The convention center at the Hague was full of people from every corner of the world — people in turbans and dashikis and robes, environmentalists, industry lobbyists. Formal and informal sessions ran on night and day, heads of state appeared to offer sage remarks. It seemed as if a kind of irreversible momentum to do something about climate change had finally won out — that the process begun a decade earlier at Rio, and advanced by millions of person-hours of conference-attending and report-writing, would finally bear some small fruit.
But it didn't. It all leaked away in the small hours of Saturday morning, when the US negotiators made their last offer, one so arrogant in its refusal to deal seriously with our consumption of fossil fuel that the Europeans finally called our superpower bluff and walked away from the table. And so everyone was in despair, especially because George W. Bush, who's not even sure he believes in global warming, had just become the US president. Especially because new studies had just shown that temperatures were due to increase more than scientists had previously thought.
Say you're looking for a silver lining, though. Say you want some reason to hope. Here it is: the collapse of the Kyoto treaty process changes the venue for this fight. It's not going to be tied up in international conference halls now — there's no waiting around for experts and lawyers and even presidents to deal with it. It's been liberated, to become a real political issue — perhaps the real political issue, or better yet the real moral issue, that will define the beginning of this century.
Here's what we now know:
• Trees won't solve the problem. Trees are magnificent, and so are forests, and the more of them the better. And they do store carbon. But new studies make it uncomfortably clear that they will cease to store carbon as the planet heats up. In warmer temperatures, soil microbes speed up the process of decomposition — by mid-century, America's forests will be releasing carbon instead of absorbing it.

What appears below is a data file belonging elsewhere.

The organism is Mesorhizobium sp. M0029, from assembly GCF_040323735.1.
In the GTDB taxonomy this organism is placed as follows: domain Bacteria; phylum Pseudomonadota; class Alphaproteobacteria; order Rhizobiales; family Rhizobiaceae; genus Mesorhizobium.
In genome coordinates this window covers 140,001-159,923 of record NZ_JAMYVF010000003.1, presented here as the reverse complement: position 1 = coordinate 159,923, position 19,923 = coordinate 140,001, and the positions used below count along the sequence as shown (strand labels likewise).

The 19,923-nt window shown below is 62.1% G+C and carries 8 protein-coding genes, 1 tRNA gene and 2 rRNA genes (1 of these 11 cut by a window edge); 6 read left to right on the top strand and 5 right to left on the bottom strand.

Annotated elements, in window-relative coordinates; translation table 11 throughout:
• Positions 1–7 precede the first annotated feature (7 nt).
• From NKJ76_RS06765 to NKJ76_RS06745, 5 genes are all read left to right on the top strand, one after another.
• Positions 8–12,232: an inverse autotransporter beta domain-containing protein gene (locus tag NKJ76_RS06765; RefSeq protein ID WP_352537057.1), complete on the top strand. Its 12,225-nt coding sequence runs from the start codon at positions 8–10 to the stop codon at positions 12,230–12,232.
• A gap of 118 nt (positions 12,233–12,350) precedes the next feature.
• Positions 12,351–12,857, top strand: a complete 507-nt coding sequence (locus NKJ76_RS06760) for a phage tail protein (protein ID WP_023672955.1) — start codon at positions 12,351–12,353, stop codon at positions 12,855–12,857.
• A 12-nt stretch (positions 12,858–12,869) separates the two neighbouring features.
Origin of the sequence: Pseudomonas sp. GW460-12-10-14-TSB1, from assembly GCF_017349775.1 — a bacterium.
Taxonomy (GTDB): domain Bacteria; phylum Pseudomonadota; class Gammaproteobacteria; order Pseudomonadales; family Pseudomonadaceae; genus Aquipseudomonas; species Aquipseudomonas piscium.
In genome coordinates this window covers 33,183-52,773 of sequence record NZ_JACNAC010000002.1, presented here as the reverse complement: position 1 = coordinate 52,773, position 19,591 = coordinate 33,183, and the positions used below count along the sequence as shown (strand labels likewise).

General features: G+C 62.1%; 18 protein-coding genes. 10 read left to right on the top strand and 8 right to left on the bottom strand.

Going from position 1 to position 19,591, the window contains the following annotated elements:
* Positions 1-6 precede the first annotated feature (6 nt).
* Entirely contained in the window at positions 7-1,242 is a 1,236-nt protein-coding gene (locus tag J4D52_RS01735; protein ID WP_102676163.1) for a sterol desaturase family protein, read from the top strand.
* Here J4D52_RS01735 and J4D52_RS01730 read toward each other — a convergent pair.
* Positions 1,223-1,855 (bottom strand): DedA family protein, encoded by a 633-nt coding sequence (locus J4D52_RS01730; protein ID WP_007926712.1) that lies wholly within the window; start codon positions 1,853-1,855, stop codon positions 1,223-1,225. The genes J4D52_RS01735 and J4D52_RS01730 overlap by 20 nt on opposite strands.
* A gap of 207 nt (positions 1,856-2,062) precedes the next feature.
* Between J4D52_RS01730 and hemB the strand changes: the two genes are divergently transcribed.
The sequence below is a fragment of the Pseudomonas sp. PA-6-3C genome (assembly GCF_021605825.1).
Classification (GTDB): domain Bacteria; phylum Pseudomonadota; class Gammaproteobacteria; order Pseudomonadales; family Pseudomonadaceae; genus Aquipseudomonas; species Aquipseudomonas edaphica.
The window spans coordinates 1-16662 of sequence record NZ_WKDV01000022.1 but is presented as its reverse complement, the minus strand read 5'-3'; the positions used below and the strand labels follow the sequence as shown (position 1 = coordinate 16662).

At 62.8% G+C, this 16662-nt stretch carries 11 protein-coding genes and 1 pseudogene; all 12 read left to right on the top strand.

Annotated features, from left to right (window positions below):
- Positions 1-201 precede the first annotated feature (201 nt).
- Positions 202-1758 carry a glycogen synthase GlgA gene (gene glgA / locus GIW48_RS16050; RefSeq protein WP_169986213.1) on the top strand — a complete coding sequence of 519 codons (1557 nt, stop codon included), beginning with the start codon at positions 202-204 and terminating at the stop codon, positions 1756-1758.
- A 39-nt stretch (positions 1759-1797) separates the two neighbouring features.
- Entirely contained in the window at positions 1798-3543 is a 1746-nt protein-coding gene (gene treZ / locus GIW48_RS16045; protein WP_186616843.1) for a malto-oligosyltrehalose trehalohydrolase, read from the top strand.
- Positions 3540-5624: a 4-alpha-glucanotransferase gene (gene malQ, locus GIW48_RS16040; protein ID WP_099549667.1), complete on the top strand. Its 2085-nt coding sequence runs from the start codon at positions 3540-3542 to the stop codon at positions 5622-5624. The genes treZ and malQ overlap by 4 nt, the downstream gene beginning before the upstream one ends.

• Voluntary measures won't solve the problem. America pledged in 1992 that it would release no more carbon in the year 2000 than it did in 1990. But the administration and Congress failed to pass any of the laws that might have raised prices or restricted fossil fuel consumption. And so we produce 12 percent more carbon dioxide now than we did when President Clinton took office.
What those two facts mean is simple: we have to figure out a way to stem the amount of coal, gas, and oil we use, and we have to do it quickly. There are obvious solutions: force the car companies to dramatically increase gas mileage now. Raise the price of carbon fuels to make renewables competitive. And there are grand proposals that really make sense of how to do these things: the Skytrust idea, for instance, which would force companies to pay citizens for the right to fill their sky with CO2. Or a tax on currency speculation that would raise almost overnight the funds needed to catalyze the spread of renewables around the world.
But all of these visions await some political push. We're at the same place the civil rights movement was at in 1952. Lots of people know that it's the right thing to do, but the forces of inertia (now represented by the oilmen in the Bush administration) are strong. The only hope for quick progress, unless you're counting on some natural disaster to shake our complacency, is for people to make it a moral issue. To picket outside of car dealerships selling SUVs. To block coal shipments on train tracks. To make the rapid destruction of the planet such a pressing political issue that our leaders have no choice but to deal decisively with it.
If we build that pressure, they will act — if George Bush thought people were truly riled about global warming, he'd convene another Hague conference in a minute. But he won't do it simply because of the science. He needs us pushing. And what exactly are we waiting for? Data released this summer showed Arctic ice had shrunk 40 percent in four decades. There was open water at the North Pole. What is the threshold? That's not a question for George Bush. That's a question for the rest of us.